According to experts, the beginning of hemp cultivation has been traced back to 8000 BCE in what is now modern day China and Taiwan. Based on its history, hemp may have been one of the first agricultural crops known to human civilization. Hemp has been used throughout history for food, healing, and to cultivate an array of materials. This plant potentially has over 2,500 different uses that can help combat the environmental consequences of an increasing human population.
Here are five reasons how hemp can help the environment:
1. Hemp crops use significantly less water than traditional crops
Industrial hemp is a great option to create various materials, especially fabrics. For instance, Let’s compare hemp crop water usage to that of the world’s staple fabric, cotton. To produce 1kg of cotton, which is equivalent to a single shirt and pair of pants, farmers may use more than 20,000 liters of water. In comparison, 1kg of hemp only requires up to 500 liters of water for cultivation. This is a no-brainer, hemp fabric is a sustainable alternative that would help to preserve our natural resources, such as water.
2. Hemp requires less land for the same amount of yield
Hemp plants grow closely together & do not require as much land in order to produce the same yield as most traditional crops. Studies have shown that on a per acre basis, hemp’s yield was significantly higher than most traditional crops. For instance, in 1997 the return on continuous corn was $75.71 and the return on soybeans was $102.20. Compariably, the return on hemp seed & fiber was $319.51. Additionally, hemp produces the same amount of cellulose fiber in one acre as trees do in four acres.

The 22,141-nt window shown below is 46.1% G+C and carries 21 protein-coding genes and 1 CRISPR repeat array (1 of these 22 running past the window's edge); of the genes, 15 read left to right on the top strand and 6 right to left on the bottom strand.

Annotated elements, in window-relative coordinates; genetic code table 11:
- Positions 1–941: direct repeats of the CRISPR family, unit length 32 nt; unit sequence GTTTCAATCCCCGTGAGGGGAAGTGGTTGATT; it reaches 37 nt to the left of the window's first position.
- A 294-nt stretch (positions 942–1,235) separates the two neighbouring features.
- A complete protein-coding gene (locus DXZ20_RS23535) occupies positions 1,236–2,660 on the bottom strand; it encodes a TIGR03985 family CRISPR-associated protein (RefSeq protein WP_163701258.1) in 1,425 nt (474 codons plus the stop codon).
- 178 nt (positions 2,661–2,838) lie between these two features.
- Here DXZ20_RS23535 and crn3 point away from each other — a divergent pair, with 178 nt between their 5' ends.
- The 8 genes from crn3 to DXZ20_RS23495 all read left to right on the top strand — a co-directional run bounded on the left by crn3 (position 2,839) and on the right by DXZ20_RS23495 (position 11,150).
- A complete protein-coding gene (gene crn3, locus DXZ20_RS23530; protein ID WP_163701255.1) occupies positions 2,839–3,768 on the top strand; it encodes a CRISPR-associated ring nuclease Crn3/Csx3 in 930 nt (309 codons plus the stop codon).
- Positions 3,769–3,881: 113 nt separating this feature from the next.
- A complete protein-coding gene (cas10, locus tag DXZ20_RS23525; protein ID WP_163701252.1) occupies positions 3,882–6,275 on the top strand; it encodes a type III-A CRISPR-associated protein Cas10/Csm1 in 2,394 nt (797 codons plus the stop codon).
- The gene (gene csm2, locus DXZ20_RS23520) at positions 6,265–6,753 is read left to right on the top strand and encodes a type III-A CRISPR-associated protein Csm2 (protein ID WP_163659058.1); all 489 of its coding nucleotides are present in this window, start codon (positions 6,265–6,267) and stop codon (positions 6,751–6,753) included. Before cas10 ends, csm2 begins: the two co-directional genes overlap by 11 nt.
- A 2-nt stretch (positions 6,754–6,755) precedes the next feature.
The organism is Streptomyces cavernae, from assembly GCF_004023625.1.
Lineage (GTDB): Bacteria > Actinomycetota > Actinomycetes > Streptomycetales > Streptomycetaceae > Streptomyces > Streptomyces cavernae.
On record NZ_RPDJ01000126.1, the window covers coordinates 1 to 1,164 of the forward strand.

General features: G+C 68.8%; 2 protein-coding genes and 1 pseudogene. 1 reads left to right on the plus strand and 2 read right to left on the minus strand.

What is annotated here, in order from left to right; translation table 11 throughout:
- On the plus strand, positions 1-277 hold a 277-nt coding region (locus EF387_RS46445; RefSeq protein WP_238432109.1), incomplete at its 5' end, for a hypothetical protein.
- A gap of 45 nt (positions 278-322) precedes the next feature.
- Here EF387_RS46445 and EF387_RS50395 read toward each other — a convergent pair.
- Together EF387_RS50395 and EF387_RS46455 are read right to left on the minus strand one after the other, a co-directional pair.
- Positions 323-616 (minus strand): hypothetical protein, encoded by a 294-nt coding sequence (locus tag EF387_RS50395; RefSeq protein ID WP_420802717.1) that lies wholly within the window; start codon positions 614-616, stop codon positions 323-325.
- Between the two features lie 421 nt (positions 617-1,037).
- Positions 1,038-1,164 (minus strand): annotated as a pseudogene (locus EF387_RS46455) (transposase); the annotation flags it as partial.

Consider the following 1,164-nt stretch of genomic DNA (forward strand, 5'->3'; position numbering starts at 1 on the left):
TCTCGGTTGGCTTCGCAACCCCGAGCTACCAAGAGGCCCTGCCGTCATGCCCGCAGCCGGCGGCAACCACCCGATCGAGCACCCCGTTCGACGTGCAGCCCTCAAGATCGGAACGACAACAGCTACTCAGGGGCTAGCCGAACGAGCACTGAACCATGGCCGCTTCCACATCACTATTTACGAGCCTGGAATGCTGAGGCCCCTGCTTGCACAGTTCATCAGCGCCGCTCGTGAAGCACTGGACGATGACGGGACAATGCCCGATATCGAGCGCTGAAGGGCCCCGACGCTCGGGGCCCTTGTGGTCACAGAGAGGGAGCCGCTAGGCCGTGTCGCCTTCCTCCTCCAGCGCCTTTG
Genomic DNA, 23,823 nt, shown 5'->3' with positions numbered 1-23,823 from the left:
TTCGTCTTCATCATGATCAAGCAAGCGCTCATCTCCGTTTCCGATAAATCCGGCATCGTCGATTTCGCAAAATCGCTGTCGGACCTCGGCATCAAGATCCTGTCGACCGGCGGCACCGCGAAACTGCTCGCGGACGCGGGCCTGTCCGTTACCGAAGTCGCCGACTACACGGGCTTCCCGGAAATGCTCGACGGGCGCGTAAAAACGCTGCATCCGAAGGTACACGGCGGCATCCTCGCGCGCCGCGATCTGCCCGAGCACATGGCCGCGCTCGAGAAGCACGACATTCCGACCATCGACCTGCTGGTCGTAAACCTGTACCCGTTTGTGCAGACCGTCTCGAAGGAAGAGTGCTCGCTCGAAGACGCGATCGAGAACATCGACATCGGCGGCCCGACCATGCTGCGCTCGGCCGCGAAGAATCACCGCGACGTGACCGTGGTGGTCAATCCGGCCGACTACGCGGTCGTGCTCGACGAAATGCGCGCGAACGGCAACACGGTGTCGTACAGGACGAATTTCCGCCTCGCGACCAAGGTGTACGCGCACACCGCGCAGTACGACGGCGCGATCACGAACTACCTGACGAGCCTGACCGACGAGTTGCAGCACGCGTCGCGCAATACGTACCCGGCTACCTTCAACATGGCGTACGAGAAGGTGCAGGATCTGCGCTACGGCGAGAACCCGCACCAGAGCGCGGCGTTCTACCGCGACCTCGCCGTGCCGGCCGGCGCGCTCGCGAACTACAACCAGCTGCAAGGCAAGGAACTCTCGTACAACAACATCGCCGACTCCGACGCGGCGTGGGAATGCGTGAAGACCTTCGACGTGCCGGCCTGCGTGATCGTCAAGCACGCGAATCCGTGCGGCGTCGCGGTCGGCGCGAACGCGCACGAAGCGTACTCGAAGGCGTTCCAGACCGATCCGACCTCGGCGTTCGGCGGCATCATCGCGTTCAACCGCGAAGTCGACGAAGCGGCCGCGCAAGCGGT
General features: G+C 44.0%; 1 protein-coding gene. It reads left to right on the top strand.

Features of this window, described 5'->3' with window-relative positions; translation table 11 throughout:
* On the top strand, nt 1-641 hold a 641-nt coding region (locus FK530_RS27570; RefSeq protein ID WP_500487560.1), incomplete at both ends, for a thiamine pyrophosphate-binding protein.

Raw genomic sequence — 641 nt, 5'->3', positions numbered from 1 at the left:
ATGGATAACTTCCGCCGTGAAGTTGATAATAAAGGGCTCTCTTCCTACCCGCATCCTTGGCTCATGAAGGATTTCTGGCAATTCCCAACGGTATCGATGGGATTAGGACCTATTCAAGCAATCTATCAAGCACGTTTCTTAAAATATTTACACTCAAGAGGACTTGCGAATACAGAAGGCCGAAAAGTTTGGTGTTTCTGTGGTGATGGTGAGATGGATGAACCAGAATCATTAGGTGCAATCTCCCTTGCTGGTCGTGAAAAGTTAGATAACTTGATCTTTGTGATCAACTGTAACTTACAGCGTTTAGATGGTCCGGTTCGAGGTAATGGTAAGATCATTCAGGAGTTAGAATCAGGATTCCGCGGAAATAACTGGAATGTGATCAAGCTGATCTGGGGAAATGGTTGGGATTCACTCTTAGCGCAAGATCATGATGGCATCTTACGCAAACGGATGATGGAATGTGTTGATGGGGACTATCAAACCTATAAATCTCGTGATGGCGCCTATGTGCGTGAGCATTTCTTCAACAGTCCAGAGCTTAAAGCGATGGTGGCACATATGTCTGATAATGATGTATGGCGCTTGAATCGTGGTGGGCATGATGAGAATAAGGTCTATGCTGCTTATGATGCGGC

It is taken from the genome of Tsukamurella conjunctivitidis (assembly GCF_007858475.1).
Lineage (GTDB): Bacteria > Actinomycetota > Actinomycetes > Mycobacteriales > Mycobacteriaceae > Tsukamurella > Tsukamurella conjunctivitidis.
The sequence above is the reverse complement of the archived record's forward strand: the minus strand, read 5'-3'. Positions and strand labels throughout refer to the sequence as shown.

3. Requires less use of pesticides, fungicides, & other harmful chemicals
The increased use of pesticides and fungicides on agricultural crops has a harmful effect on the environment and many wildlife species. Hemp farmers do not need to use nearly as much of these chemicals as hemp is reported to be naturally resistant to many pests, fungi and diseases.
4. Can slow & prevent deforestation
Statistics suggest that we lose around 19 million acres of forests each year largely for animal agriculture and logging. As stated earlier, if we use hemp as an alternative for tree cellulose fiber, we could save three-fourths of the land currently being used in timber production. Timber production requires large amounts of land compared to hemp. 70% of American forests have been destroyed in the last 100 years alone and hemp cultivation could help preserve what we have left. We have also already discussed how hemp crops utilize less land than most traditional food crops in order to produce the same yield. In these cases, hemp is seemingly an excellent alternative for paper products, food and various materials, all while destroying less forested land.
5. Grows fast & has the ability to grow in different climates
Hemp grows quickly and can be grown across many different climates, making it an ideal crop. Depending on the type of hemp, hemp can be harvested as early as 60 days but is usually harvested after three or four months. Compared to timber production, which can take several decades, hemp crops are far more productive and sustainable.
Hemp may not hold all of the answers when it comes to environmental obstacles, but it certainly can help us move in the right direction.